The following was written by Jamaica Kincaid. It was published in the "Notes and Comment" section of the November 19, 1979, issue of The New Yorker.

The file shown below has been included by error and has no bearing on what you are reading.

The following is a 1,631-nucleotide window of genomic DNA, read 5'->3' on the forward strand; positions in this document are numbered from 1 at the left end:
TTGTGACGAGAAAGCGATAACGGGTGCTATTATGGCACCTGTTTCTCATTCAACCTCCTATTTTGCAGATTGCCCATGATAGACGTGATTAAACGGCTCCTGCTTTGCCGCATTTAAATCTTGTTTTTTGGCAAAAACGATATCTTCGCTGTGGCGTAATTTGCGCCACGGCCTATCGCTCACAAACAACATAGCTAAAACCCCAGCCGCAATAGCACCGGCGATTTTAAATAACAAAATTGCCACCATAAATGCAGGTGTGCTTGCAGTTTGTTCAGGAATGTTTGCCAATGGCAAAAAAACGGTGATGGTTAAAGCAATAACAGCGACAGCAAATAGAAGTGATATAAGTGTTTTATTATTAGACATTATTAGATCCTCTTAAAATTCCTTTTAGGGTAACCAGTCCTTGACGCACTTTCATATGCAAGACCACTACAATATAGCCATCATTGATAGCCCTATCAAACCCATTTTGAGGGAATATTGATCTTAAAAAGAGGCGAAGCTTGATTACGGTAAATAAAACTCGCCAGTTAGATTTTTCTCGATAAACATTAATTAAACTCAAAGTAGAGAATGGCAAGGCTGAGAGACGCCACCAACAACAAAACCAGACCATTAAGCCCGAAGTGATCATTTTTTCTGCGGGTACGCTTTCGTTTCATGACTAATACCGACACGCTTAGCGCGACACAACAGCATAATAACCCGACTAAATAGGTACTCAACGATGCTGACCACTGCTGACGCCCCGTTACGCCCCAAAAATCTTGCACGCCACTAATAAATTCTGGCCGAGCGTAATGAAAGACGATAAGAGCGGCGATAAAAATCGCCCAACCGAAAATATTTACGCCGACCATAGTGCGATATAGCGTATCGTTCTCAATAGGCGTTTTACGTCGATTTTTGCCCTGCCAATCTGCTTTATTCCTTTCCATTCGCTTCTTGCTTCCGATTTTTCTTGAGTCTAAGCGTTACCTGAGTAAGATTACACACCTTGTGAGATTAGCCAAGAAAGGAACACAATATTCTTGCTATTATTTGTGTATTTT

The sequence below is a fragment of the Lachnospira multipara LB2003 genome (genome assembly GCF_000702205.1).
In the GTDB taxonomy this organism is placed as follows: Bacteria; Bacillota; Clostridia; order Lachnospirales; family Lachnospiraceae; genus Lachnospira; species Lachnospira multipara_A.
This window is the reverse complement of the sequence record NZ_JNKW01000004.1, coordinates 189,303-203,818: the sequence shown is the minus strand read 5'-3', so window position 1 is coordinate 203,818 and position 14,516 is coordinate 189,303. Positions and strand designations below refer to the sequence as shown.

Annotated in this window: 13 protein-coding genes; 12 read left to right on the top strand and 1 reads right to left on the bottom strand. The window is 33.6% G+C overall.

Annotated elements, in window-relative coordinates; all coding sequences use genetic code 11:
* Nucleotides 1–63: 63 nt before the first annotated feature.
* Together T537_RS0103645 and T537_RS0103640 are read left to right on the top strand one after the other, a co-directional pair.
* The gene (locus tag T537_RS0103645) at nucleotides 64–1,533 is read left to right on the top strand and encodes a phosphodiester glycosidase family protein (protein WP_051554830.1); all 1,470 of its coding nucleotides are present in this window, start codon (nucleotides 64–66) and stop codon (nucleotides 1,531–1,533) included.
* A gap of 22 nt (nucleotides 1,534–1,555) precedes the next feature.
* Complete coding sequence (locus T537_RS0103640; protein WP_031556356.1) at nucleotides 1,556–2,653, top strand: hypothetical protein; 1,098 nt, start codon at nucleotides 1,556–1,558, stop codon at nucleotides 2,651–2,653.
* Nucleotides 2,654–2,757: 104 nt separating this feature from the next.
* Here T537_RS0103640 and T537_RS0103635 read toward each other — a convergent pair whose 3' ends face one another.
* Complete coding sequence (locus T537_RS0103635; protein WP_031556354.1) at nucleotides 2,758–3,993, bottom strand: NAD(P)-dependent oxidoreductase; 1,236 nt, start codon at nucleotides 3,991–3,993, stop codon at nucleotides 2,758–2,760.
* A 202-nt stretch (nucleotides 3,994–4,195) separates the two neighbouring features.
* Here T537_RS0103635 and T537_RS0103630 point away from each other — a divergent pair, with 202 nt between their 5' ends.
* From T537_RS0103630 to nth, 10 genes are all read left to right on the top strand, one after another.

This morning, I was listening to the radio -- I mean, I was ironing my shirt and the radio was on -- and the disc jockey said that the Beatles were getting back together, that they were going to give a benefit concert for some important cause or other, and how great that would be. He said, "Can you imagine the Beatles back and playing together?" I imagined that, and while I was at it I imagined a number of other things. I imagined that I was in love with the man who discovered the principle of hydrogen bonding and that he was in love with me, too, and that it was all almost wonderful; I imagined that my favorite color was red and that my favorite words were "vivid," "astonishing," "enigmatic," "ennui," and "ululating"; I imagined that even though I hadn't died I was in Heaven; I imagined that all the people I didn't like were gathered up in one big barrel and rolled down from a high mountain into a deep, deep part of the sea; I imagined that all the books on my shelf had long legs and wore flesh-colored panty hose and that their long legs in the flesh-colored panty hose dangled from the bookshelf; I imagined that the trains in the subway had all the comforts of a private DC-9; I imagined that I had the most beautiful face in the whole world and that some men would faint after they got a good, close look at it; I imagined that I had different-colored underwear for every day of the year; I imagined that it was a real pleasure to be with me, because I was so much fun and always knew the right thing to say when the right thing needed to be said; I imagined that I knew by heart all the poems of William Wordsworth; I imagined that it rained only at night, starting just before I fell asleep, so that the sound of the rain would lull me to sleep, and that it stopped raining just before I woke up every morning; I imagined that I could run my tongue across the windowpane and not pick up, perhaps, some deadly germ; I imagined that all the people in the world were colored and that they all liked it a whole lot, because they could wear outlandishly styled clothes in outlandish colors and not feel ridiculous; and then I again imagined the Beatles back and playing together. None of it did a thing for me.